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Parents: What do you know about Croup?

It’s 3AM, and the temperature is dropping. You’re woken up to the sound of your child coughing violently, with a barking-like sound. Your little one looks like he/she is struggling to breathe

It’s 3AM, and the temperature is dropping. You’re woken up to the sound of your child coughing violently, with a barking-like sound. Your little one looks like he/she is struggling to breathe. What do you do next?

Croup, or laryngotracheobronchitis is a condition affecting the upper airways (Larynx, Trachea). It’s due to a viral infection causing inflammation of the large airway structures. Inflammation of these areas lead to swelling and narrowing, which in turn can affect air entry into the lungs.

Generally this condition affects children between the ages of 6 months to 6 years old.

Croup will begin like a cold; with symptoms of cough, runny nose and fever. The character of the cough will often then change to a harsh and barking cough. It is typically described as a “seal bark.”

As the symptoms worsen, your child’s voice may sound hoarse, there may be high pitched breathing noises called stridor, or there may also be signs of increased work of breathing (with each inspiration, skin between the ribs and above the breast bone get sucked in).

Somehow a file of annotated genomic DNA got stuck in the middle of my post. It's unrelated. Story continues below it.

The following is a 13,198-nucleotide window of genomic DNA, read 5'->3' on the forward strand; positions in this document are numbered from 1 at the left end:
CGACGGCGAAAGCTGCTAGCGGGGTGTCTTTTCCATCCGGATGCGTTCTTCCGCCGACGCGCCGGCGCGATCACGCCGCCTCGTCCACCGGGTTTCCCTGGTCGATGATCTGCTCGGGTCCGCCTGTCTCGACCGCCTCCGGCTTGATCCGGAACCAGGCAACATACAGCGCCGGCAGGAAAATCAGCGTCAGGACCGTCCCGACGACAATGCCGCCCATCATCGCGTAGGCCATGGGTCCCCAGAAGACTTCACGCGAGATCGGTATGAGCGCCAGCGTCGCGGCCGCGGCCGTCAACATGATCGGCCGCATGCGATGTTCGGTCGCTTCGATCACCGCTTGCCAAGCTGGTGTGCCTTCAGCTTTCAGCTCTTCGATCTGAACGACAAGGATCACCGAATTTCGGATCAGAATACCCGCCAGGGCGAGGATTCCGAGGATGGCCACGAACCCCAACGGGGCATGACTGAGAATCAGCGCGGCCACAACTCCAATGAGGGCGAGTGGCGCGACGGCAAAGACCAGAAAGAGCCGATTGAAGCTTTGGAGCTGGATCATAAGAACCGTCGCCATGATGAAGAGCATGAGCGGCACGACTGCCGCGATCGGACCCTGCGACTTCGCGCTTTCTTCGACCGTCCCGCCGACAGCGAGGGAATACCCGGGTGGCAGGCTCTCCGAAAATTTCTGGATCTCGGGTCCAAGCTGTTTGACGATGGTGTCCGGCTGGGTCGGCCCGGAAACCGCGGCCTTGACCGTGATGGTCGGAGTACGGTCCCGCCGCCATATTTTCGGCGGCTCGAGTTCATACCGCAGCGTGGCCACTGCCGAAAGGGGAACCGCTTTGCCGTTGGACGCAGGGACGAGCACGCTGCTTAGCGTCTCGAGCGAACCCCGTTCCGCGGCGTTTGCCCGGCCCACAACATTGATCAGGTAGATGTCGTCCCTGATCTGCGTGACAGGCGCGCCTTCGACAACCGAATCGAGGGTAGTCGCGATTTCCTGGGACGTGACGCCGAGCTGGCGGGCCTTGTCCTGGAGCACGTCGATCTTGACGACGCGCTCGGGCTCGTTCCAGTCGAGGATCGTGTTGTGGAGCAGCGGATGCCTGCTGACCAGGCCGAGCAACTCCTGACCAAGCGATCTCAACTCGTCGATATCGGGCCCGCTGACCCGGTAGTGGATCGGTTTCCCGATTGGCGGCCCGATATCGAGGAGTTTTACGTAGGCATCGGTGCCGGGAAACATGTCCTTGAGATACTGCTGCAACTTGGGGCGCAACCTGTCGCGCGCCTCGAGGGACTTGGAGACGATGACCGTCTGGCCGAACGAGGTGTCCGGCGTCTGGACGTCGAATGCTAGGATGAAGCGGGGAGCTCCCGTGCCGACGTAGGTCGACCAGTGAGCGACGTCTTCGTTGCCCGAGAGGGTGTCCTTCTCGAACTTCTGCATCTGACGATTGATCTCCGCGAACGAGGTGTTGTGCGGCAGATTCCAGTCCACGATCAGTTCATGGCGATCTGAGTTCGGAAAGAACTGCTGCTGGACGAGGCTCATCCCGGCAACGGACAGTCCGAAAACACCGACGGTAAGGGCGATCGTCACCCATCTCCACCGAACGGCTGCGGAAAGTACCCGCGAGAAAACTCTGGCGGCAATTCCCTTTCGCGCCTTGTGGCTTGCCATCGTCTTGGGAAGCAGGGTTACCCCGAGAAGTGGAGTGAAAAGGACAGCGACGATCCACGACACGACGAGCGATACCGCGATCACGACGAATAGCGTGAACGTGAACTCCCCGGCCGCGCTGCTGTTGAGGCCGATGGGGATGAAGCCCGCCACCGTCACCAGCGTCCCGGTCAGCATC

Croup usually develops suddenly at night time, and gets worse around day 2-3 of the illness. Symptoms can last several days, and the cough can remain longer after the acute illness.

– If your child is under 6 months old
– has stridor, ie high pitched breathing in sounds
– if you notice chest wall changes – skin sucking in between ribs/ above the breast bone
– if symptoms are not improving or getting worse
– if you have any concerns or you’re simply not sure.

Importantly, should any of the following be observed, you should immediately call an ambulance on 000: If you notice your child is struggling to breathe, development of blue discolouration of the lips, drooling or difficulty swallowing, or becoming pale or drowsy.

Treatment will depend on what the findings are from the history taken, and the physical examination. Most cases of mild croup will be successfully treated with thorough symptomatic treatment, similar to the treatment of a common cold or viral upper respiratory tract infection.

More progressed or moderate cases of croup may require a dose or course of oral corticosteroid medications (such as RediPred liquid). These are prescribed medicines that can help open up and relax the airways.

Severe croup or a child displaying signs of respiratory distress may need to be sent immediately to the local Emergency Department.

This article was written by General Practitioner, Dr Udara Gunawardane (BMedSci (Hons) MD, DCH, FRACGP). 

Dr Udara joins the team at Dural Family Medical Practice with extensive experience in family medicine and children’s health, with additional training holding a Graduate Diploma in Child Health. Please note that Dr Udara bulk bills all children under 12 years of age. 

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